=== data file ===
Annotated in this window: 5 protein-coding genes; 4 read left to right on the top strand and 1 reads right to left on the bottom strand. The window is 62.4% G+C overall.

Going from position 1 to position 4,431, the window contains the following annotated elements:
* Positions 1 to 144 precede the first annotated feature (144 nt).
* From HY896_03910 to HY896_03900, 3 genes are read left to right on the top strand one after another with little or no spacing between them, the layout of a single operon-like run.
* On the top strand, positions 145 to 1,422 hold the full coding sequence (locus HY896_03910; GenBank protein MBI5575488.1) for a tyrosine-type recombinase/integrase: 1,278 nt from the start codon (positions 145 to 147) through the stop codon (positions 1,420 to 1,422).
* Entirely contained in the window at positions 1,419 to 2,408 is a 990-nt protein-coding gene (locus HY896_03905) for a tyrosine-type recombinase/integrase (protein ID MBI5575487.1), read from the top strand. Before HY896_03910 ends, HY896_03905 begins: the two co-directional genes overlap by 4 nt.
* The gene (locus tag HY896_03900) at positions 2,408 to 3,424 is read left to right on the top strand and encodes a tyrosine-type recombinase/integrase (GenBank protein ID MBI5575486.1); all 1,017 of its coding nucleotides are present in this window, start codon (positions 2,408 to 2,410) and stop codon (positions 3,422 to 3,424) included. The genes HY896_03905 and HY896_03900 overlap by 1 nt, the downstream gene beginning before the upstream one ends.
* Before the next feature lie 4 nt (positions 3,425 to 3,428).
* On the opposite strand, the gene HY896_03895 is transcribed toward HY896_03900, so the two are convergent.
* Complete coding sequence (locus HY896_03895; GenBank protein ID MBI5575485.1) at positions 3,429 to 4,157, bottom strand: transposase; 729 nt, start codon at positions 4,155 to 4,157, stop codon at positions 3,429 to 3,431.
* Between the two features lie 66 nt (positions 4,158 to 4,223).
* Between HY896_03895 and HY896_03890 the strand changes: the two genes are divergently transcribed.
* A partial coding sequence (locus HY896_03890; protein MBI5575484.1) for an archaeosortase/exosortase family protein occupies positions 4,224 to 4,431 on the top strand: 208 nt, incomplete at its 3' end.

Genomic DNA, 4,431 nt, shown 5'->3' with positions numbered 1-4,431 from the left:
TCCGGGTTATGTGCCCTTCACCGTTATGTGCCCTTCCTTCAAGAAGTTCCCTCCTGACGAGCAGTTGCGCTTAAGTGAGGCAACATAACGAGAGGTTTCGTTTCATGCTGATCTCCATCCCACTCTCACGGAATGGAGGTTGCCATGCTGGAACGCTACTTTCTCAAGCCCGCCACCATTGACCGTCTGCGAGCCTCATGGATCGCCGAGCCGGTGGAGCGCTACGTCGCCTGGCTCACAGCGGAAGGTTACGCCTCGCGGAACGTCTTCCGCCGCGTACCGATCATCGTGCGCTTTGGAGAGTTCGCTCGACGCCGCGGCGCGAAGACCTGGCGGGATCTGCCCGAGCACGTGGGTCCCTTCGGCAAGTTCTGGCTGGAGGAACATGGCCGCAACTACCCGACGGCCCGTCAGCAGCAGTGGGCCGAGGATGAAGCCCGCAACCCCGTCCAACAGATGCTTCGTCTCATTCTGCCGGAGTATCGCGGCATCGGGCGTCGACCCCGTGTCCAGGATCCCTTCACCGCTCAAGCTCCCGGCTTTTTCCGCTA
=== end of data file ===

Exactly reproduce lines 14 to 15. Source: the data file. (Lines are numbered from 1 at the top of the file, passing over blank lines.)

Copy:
Genomic DNA, 4,431 nt, shown 5'->3' with positions numbered 1-4,431 from the left:
TCCGGGTTATGTGCCCTTCACCGTTATGTGCCCTTCCTTCAAGAAGTTCCCTCCTGACGAGCAGTTGCGCTTAAGTGAGGCAACATAACGAGAGGTTTCGTTTCATGCTGATCTCCATCCCACTCTCACGGAATGGAGGTTGCCATGCTGGAACGCTACTTTCTCAAGCCCGCCACCATTGACCGTCTGCGAGCCTCATGGATCGCCGAGCCGGTGGAGCGCTACGTCGCCTGGCTCACAGCGGAAGGTTACGCCTCGCGGAACGTCTTCCGCCGCGTACCGATCATCGTGCGCTTTGGAGAGTTCGCTCGACGCCGCGGCGCGAAGACCTGGCGGGATCTGCCCGAGCACGTGGGTCCCTTCGGCAAGTTCTGGCTGGAGGAACATGGCCGCAACTACCCGACGGCCCGTCAGCAGCAGTGGGCCGAGGATGAAGCCCGCAACCCCGTCCAACAGATGCTTCGTCTCATTCTGCCGGAGTATCGCGGCATCGGGCGTCGACCCCGTGTCCAGGATCCCTTCACCGCTCAAGCTCCCGGCTTTTTCCGCTA